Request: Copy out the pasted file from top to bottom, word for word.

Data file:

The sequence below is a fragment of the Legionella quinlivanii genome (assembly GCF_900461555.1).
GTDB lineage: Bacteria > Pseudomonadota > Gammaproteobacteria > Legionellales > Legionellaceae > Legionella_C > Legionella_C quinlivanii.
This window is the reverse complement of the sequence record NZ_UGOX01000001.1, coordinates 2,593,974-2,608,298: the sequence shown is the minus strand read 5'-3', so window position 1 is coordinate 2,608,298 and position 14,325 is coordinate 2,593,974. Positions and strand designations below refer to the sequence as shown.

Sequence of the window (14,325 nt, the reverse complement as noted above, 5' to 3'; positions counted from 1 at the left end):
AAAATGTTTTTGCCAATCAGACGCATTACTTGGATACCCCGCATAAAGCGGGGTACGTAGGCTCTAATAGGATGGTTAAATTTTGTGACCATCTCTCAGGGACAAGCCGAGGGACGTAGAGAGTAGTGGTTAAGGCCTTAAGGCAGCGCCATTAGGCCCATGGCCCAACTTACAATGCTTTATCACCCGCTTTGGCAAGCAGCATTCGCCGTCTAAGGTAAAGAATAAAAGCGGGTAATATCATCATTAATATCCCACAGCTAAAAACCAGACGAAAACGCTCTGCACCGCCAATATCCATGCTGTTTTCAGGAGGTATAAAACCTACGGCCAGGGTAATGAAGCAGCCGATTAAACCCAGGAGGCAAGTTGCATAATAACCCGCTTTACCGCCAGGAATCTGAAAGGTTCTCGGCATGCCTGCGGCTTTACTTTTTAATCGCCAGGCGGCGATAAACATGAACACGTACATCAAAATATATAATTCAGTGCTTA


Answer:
The sequence below is a fragment of the Legionella quinlivanii genome (assembly GCF_900461555.1).
GTDB lineage: Bacteria > Pseudomonadota > Gammaproteobacteria > Legionellales > Legionellaceae > Legionella_C > Legionella_C quinlivanii.
This window is the reverse complement of the sequence record NZ_UGOX01000001.1, coordinates 2,593,974-2,608,298: the sequence shown is the minus strand read 5'-3', so window position 1 is coordinate 2,608,298 and position 14,325 is coordinate 2,593,974. Positions and strand designations below refer to the sequence as shown.

Sequence of the window (14,325 nt, the reverse complement as noted above, 5' to 3'; positions counted from 1 at the left end):
AAAATGTTTTTGCCAATCAGACGCATTACTTGGATACCCCGCATAAAGCGGGGTACGTAGGCTCTAATAGGATGGTTAAATTTTGTGACCATCTCTCAGGGACAAGCCGAGGGACGTAGAGAGTAGTGGTTAAGGCCTTAAGGCAGCGCCATTAGGCCCATGGCCCAACTTACAATGCTTTATCACCCGCTTTGGCAAGCAGCATTCGCCGTCTAAGGTAAAGAATAAAAGCGGGTAATATCATCATTAATATCCCACAGCTAAAAACCAGACGAAAACGCTCTGCACCGCCAATATCCATGCTGTTTTCAGGAGGTATAAAACCTACGGCCAGGGTAATGAAGCAGCCGATTAAACCCAGGAGGCAAGTTGCATAATAACCCGCTTTACCGCCAGGAATCTGAAAGGTTCTCGGCATGCCTGCGGCTTTACTTTTTAATCGCCAGGCGGCGATAAACATGAACACGTACATCAAAATATATAATTCAGTGCTTA